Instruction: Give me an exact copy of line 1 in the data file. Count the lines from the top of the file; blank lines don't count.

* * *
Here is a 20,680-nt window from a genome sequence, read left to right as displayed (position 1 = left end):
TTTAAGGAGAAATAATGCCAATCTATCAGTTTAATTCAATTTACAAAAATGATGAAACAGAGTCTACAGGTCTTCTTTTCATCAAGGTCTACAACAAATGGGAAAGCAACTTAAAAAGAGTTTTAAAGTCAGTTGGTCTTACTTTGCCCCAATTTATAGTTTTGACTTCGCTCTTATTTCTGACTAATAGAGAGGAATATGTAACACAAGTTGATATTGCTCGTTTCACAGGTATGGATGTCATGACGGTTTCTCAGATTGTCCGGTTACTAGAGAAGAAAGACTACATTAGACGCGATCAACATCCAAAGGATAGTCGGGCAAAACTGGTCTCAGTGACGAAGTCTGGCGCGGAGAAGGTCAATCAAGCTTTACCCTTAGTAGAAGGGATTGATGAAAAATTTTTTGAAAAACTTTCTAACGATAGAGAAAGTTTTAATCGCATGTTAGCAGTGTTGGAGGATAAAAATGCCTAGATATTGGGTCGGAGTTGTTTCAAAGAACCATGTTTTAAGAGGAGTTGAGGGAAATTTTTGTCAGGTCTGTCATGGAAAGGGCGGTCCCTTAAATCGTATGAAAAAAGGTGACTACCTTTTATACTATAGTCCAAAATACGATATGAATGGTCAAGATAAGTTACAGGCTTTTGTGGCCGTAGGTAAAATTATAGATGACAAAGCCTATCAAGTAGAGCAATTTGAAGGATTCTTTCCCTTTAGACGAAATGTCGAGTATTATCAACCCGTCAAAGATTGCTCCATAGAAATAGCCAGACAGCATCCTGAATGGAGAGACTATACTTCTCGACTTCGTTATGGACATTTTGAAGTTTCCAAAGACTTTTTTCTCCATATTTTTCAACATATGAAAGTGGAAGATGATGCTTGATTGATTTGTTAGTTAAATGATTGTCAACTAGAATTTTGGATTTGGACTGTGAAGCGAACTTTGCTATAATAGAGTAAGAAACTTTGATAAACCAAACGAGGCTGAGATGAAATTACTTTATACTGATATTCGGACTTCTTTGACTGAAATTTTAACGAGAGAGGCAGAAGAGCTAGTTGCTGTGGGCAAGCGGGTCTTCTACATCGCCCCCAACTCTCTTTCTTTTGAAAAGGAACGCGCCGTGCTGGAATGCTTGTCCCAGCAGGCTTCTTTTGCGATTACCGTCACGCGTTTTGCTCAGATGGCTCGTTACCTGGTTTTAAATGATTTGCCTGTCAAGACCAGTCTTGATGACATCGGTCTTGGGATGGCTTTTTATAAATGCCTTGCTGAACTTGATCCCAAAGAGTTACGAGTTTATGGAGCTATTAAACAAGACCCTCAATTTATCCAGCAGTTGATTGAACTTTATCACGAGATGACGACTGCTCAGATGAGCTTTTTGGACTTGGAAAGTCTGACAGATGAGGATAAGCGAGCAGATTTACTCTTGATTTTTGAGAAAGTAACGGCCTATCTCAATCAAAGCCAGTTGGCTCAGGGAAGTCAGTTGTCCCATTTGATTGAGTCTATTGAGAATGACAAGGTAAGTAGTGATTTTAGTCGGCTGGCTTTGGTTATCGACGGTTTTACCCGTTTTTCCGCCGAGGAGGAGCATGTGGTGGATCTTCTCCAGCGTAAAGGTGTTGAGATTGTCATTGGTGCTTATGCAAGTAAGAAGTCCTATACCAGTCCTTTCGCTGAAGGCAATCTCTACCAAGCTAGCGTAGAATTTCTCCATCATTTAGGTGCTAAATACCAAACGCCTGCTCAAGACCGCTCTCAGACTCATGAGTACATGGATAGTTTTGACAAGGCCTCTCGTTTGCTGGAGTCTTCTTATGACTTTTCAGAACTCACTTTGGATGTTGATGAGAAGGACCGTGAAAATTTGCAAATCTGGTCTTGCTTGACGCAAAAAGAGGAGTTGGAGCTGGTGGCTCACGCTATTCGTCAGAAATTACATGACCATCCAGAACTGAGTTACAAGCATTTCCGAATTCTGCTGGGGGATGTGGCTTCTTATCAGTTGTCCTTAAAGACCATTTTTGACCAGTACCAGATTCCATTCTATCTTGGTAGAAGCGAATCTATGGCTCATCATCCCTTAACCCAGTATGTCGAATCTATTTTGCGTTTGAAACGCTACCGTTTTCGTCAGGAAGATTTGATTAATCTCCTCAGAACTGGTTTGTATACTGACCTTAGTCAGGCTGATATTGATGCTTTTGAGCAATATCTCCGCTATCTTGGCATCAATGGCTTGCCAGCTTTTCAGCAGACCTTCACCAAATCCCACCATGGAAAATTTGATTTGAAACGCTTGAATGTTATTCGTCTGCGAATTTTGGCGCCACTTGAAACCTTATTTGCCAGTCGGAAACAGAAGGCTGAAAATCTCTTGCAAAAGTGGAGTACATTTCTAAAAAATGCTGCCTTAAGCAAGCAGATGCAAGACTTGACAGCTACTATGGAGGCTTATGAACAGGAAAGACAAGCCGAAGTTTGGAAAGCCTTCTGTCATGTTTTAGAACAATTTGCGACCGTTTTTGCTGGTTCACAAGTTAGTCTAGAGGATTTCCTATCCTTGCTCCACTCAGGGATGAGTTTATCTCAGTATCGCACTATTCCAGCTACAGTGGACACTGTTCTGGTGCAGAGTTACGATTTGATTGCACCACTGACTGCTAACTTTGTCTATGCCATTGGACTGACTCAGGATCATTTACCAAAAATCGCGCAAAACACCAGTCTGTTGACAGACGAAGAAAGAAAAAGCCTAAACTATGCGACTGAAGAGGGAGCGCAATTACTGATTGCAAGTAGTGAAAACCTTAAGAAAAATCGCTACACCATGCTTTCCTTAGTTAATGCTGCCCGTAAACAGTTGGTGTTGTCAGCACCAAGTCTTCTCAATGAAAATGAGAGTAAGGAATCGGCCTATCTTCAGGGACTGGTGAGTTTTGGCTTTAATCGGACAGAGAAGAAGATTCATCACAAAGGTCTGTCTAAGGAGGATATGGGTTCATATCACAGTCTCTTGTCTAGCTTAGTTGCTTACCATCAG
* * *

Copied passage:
Here is a 20,680-nt window from a genome sequence, read left to right as displayed (position 1 = left end):